Anatomy of a Quantum Change
What we call a "quantum change" is a vivid, surprising, benevolent, and enduring personal transformation. Some quantum changes are insightful, an "aha!" that leaves a person breathless and confident of a new truth and a new way of thinking. Other quantum changes are mystical, like Saint Paul's on the road to Damascus. Both kinds tend to impart a mysterious and enduring sense of peacefulness. Both mark the beginning of lasting and often pervasive changes in a person's life. Both usually involve a significant alteration in how one perceives other people, the world, oneself, and the relationships among them. What differentiates the mystical type is the sense of being acted upon by something outside and greater than oneself.
People are often hesitant to talk about these experiences, but they are surprisingly common. They may occur in conjunction with a significant external event, but they can in no way be understood as a normal and ordinary consequence of such an event. People standing near an individual in the midst of a quantum change may have no inkling that anything important is happening. On the inside of that person, however, there is no doubt about it. The change may take just a minute or an hour or a few days, but it is clear to that person that life will never be the same again. Even 20 years later, a majority of quantum changers will recall the date, time, and vivid details of the experience. What's more, they report that the change is still in effect.
For some, a quantum change is clearly a breaking point where something has to give. For others, there is no apparent crisis but perhaps an underlying deep discrepancy suddenly resolves itself. A quantum change may also be a stage of maturation, a higher form of consciousness that can happen to anybody without apparent regard for his or her degree of self-actualization. A quantum change may also be what so many quantum changers feel it is: a touch of grace, an encounter with the sacred. I hasten to add that none of those who told us their stories bragged about their experience as a badge of achievement, as an attainment of a personal endeavor. The most common reaction of quantum changers seems to be a grateful sense of giftedness with a humility that pretends no unique qualification, deservingness, or entitlement.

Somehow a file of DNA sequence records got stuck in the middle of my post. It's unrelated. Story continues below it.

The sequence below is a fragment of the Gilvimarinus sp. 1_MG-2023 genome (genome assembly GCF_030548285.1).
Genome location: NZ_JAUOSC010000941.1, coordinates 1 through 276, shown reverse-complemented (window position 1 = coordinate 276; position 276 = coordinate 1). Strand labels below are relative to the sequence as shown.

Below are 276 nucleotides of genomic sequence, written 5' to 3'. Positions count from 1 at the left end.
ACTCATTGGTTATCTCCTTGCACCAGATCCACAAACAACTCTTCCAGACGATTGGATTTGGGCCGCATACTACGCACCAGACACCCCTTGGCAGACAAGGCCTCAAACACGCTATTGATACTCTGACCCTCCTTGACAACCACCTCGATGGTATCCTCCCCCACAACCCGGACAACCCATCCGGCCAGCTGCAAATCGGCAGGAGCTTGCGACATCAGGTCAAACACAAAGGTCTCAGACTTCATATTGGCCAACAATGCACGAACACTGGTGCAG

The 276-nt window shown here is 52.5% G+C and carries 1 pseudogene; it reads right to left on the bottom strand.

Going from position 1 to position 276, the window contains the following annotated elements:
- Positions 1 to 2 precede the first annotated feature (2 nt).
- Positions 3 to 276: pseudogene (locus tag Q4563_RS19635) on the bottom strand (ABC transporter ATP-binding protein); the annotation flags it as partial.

Turning Values Upside Down
In our study of quantum changes, we asked people to describe their values before and after their quantum change. Subjects were given a list of 50 values and asked, "What matters most to you?" What we found is that a quantum change turns a person's value system upside down. The biggest single gain is the priority given to spirituality, which rose from the bottom third to first place for men and third place for women. Men became less macho and materialistic, showing major drops in the values of achievement, adventure, comfort, fame, fun, power, and being respected (things that women rated low to begin with). Women's priorities moved closer to men's by a relatively greater drop in emphasis on traditional feminine values like fitting in, faithfulness to others, safety, and self-control. Though family remained high on both lists, the centrality of family increased for men and decreased for women.
From the perspective of the recipient, it seems like everything in the person's inner world has changed for the better: emotions; values; spirituality; sense of self and personal growth; significant relationships; and understanding of the past, present, and future. Yet it is also true that the change does not happen all at once. Many of our storytellers emphasized that their experience was not just an event, but the beginning of an ongoing process. Although there was a dramatic triggering event, the process of change went on for some time. It was common for them to describe their experiences as still going on more than a decade later. The sea captain who wrote "Amazing Grace," for example, was inspired by a transformational experience that happened while he was transporting a shipload of slaves. Yet he continued to make several more slaving voyages before finally redirecting his life. There seems to be a period of consolidation, of integration, after a quantum event. None of this is to say that a quantum change makes life perfect -- either immediately or eventually. Yet life takes on new meaning, a kind of perfect imperfection.
After 15 years of research, we have developed some perspectives on why people experience quantum change, but we still do not have satisfactory answers to why quantum change happens to some people and not others. What is truly hopeful is that it does occur. It comes even to those not seeking it, not even aware of a need or possibility for such deep renewal. It's as though life delights in taking us by surprise, by tapping us on the shoulder and reminding us now and again of how very little we really know of all that is possible.
The Moment That Turns Your Values Upside Down
Men and women ranked their most highly valued personal characteristics before and after a quantum change.
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